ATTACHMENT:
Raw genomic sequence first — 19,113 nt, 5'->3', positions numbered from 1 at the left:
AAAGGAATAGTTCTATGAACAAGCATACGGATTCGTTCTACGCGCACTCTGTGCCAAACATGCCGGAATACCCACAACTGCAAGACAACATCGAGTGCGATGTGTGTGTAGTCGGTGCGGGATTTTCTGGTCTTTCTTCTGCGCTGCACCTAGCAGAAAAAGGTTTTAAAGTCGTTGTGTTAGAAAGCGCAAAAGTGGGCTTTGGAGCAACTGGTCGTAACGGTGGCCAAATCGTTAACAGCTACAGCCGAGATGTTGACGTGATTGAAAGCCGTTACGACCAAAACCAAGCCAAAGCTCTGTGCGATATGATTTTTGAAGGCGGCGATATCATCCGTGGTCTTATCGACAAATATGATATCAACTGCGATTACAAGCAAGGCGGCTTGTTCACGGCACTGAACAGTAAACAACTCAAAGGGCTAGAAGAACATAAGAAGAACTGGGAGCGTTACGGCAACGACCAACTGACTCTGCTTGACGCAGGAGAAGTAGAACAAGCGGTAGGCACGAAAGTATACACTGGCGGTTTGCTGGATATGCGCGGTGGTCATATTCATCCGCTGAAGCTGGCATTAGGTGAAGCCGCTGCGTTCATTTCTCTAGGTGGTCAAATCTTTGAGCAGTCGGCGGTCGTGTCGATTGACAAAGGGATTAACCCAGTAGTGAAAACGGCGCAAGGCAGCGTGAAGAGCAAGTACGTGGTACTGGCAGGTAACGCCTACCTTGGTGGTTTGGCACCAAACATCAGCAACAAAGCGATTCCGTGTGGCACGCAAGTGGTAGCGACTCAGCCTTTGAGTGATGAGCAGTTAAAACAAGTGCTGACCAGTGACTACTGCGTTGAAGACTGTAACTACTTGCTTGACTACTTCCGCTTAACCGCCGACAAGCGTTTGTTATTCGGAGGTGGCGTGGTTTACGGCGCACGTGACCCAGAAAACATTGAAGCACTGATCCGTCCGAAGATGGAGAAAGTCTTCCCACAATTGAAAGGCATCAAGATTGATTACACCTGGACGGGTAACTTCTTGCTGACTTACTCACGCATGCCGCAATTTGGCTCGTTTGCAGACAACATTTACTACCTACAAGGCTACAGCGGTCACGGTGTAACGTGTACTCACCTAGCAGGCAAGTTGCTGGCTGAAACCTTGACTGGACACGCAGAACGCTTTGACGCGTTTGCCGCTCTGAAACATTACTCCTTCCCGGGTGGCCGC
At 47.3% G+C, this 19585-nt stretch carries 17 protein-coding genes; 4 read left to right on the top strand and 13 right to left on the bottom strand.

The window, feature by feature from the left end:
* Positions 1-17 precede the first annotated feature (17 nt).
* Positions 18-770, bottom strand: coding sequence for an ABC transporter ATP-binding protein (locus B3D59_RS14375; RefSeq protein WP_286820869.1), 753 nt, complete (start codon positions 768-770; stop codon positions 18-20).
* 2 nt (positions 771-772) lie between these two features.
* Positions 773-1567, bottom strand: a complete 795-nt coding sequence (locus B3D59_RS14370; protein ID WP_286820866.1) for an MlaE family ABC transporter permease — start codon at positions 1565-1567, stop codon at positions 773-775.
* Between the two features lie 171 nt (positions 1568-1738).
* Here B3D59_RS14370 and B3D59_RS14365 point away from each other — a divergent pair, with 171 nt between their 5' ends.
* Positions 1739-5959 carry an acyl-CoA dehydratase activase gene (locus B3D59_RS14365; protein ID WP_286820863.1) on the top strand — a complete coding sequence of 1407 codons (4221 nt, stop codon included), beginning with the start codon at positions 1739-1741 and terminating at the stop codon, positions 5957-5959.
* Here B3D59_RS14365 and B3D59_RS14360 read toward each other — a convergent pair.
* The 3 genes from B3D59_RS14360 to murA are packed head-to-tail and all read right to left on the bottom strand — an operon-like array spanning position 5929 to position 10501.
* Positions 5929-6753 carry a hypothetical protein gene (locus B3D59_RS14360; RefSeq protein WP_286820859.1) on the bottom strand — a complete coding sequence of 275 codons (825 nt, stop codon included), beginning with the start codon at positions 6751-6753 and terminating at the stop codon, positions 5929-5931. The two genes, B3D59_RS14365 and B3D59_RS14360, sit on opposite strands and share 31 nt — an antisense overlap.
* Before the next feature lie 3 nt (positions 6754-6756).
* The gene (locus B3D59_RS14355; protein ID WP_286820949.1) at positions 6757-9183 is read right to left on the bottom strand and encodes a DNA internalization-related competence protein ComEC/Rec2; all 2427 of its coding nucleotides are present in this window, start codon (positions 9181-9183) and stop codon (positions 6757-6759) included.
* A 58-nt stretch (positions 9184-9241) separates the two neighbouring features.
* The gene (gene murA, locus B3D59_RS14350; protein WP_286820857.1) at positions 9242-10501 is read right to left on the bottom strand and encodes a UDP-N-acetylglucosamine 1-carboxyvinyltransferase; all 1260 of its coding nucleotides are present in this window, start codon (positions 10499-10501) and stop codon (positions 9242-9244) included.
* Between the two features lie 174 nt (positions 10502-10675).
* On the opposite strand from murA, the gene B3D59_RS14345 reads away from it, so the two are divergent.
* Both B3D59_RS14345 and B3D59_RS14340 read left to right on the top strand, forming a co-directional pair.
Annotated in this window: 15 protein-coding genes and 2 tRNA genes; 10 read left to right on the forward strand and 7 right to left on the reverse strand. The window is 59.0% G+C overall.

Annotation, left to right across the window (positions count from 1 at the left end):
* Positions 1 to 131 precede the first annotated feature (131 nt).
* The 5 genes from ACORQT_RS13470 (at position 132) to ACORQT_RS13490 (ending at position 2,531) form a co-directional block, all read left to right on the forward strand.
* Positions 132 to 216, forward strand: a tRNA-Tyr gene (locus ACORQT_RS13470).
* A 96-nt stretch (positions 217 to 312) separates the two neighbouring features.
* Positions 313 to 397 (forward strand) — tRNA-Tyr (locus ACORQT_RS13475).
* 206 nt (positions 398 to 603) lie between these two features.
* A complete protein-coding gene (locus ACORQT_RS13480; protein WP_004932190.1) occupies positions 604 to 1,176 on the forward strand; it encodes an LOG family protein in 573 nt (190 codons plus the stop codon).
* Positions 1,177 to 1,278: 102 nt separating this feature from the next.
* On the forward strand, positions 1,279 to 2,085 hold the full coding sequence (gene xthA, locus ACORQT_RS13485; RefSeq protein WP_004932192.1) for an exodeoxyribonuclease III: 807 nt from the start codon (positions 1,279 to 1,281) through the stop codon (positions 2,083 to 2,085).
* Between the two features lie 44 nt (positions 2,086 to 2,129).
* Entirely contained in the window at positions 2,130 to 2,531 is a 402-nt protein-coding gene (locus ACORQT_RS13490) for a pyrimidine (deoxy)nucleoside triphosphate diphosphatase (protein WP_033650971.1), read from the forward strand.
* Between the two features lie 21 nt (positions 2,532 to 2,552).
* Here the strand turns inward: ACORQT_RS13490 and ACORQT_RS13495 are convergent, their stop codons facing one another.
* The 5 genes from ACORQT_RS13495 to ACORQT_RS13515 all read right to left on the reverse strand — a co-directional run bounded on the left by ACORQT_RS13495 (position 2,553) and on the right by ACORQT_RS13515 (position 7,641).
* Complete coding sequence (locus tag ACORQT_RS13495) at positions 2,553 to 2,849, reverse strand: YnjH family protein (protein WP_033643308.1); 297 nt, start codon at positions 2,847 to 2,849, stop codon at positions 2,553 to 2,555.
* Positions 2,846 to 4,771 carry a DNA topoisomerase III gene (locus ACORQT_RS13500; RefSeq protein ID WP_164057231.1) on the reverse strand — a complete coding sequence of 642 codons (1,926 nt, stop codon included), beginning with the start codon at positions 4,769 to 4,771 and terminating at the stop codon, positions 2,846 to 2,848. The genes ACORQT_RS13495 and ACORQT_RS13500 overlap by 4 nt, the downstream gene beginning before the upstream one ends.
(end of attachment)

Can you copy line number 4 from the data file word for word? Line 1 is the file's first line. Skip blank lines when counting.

The window, feature by feature from the left end: